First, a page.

'Super 8': What's at Stake
How J.J. Abrams' first nonfranchise film could impact his next projects.
When Super 8 writer-director J.J. Abrams took the stage at the MTV Movie Awards on June 5 with producer Steven Spielberg and actors Elle Fanning and Joel Courtney, he seemed to hint at the grudging necessity of the stunt by reiterating that he prefers to keep secrets. With box office tracking soft -- and attention distracted by flashier fare -- the director and studio are working to pump up buzz ahead of its June 10 release.
More is riding on the film's success for Abrams than for Paramount. The studio spent only $50 million on the throwback sci-fi adventure, and the next installment in its billions-grossing Transformers franchise, Dark of the Moon, hits theaters June 29. Paramount has been home since 2006 to Abrams' Bad Robot, whose first-look deal runs through 2013. So he's on the hook to produce the Brad Bird-directed tentpole Mission: Impossible -- Ghost Protocol for a holiday release and a Star Trek sequel due in summer 2012.
But what of Abrams' other, more personal projects? Super 8 is his first solo writing-directing gig, and it's his first film as a director that can't rely on the prebranding his first two features, Mission: Impossible III ($398 million in worldwide box office) and Star Trek ($386 million), enjoyed. If it underperforms with Spielberg's added star power, Abrams might feel the sting in terms of his ability to push forward features that don't come with high-profile pre-awareness.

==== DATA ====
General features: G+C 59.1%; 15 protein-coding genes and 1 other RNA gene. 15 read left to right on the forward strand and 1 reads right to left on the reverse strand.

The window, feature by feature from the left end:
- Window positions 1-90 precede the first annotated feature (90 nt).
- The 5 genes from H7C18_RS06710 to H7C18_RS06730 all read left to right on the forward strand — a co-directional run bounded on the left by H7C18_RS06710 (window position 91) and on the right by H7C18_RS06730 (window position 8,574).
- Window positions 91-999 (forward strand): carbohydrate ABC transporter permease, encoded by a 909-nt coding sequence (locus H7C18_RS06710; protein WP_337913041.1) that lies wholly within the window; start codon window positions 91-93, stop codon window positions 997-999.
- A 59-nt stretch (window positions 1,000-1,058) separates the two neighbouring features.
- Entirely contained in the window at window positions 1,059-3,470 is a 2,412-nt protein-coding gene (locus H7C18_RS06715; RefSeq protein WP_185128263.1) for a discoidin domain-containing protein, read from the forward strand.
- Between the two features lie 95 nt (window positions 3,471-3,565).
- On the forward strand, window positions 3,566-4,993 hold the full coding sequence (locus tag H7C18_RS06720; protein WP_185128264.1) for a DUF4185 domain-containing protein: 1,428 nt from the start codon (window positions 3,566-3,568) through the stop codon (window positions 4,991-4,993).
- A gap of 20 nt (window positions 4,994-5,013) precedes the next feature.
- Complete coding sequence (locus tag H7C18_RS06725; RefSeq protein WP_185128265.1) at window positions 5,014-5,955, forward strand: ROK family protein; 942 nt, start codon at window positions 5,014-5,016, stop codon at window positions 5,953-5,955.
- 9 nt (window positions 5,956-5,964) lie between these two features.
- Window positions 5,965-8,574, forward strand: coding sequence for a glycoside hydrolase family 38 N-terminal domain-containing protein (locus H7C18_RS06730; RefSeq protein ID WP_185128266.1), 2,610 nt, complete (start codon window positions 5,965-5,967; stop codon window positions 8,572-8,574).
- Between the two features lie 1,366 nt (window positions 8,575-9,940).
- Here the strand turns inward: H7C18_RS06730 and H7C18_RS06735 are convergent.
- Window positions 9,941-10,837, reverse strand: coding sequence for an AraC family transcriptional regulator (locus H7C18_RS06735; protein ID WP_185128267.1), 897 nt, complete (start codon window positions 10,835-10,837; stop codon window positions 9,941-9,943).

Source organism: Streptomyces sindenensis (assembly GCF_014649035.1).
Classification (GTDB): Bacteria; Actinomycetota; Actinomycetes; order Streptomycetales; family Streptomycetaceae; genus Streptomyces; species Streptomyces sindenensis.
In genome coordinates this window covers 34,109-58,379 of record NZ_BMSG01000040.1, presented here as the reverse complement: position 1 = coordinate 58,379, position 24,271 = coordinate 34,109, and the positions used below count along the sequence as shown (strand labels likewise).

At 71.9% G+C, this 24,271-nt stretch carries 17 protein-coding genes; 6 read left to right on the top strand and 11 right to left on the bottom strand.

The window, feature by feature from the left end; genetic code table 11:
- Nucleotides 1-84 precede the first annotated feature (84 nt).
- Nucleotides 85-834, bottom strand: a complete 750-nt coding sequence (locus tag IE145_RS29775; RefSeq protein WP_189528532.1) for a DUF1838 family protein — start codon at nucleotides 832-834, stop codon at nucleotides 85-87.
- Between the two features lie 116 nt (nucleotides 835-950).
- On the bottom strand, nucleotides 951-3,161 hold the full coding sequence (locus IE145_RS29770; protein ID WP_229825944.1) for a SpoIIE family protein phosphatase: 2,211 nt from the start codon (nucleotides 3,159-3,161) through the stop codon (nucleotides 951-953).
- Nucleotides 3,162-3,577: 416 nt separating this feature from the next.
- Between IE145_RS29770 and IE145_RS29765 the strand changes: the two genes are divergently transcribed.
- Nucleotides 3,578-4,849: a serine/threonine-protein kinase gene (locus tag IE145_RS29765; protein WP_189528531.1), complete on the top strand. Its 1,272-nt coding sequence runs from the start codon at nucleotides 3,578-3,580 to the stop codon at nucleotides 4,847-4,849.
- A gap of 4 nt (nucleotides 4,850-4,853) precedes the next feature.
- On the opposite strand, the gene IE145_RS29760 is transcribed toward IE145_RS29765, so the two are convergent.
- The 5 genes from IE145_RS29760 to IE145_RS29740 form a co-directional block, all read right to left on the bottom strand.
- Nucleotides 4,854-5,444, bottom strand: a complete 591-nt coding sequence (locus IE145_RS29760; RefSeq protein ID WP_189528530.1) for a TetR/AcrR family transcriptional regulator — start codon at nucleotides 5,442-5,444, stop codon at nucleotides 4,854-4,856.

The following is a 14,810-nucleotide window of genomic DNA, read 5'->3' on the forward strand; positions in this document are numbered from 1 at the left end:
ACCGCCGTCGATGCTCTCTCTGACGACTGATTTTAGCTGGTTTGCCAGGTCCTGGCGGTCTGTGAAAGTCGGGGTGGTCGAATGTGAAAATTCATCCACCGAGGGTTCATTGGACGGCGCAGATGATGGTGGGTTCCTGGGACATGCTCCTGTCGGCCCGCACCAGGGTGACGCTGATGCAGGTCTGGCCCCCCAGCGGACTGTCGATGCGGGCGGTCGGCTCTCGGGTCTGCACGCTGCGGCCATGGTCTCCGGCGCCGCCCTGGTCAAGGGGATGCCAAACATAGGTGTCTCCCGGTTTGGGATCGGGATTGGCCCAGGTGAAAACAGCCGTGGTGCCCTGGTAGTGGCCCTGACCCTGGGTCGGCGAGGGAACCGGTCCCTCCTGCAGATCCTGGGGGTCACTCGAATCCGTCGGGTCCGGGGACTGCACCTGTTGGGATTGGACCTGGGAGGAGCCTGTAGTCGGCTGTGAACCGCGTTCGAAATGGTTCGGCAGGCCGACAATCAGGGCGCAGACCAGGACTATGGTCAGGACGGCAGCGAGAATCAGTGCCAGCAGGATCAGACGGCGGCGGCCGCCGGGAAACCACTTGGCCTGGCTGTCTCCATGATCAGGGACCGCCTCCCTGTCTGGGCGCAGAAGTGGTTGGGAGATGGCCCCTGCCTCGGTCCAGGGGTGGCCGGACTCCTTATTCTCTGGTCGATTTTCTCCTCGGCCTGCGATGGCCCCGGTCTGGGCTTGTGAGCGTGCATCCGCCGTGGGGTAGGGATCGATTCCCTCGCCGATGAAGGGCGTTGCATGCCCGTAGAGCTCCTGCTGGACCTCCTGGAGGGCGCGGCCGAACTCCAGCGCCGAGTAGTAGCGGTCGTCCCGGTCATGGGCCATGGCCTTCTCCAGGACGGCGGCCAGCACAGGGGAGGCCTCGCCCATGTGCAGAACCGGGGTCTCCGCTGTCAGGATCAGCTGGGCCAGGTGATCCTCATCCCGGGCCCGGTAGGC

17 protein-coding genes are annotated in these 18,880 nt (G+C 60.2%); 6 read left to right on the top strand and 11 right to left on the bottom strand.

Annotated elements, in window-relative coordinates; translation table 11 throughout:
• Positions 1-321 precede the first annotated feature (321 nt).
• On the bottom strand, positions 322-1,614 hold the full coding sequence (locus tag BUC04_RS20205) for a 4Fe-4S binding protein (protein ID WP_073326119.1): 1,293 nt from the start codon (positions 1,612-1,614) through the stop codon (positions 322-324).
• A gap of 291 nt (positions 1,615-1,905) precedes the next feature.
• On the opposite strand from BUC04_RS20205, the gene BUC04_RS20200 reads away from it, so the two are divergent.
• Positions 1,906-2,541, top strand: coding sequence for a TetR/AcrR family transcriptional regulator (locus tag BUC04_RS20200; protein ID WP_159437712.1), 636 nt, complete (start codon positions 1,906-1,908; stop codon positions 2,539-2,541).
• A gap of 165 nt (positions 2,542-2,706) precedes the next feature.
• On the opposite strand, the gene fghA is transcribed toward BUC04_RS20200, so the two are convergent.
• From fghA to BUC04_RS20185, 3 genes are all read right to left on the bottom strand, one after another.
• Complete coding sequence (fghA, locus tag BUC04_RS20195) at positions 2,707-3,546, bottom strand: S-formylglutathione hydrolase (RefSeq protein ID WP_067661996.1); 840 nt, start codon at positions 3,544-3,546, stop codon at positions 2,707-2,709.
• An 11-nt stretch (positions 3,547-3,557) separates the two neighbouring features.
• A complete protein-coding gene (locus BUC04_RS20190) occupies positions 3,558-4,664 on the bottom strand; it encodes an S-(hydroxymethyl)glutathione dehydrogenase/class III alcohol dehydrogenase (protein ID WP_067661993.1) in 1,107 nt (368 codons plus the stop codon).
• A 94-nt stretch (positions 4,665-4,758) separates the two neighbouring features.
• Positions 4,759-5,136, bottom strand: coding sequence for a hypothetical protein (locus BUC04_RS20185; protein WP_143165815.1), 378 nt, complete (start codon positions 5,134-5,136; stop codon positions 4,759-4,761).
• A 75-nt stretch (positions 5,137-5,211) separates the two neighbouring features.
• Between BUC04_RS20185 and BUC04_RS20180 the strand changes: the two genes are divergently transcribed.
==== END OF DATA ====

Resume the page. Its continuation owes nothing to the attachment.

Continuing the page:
Among these are Boilerplate, adapted from a period graphic novel; Let the Great World Spin, adapted from the Colum McCann novel; a Little Darlings remake; and Mystery on Fifth Avenue, a family film based on a New York Times article. Bad Robot's previous outing, the romantic comedy Morning Glory, grossed just $59 million worldwide in 2010 -- a disappointment with stars Harrison Ford, Diane Keaton and Rachel McAdams.
Paramount is shrewdly lowering expectations for Super 8, telling THR it will be happy with a $25 million to $30 million opening. That would set it up for a theatrical run in the black because, despite a hefty marketing spend to open in summer, it cost about a third of recent tentpoles Thor and X-Men: First Class. But if opening-weekend audiences decide they aren't interested in a nostalgic creature feature, the real mystery will be whether Abrams will find himself back helming franchise fare -- perhaps in the captain's chair on the Starship Enterprise.
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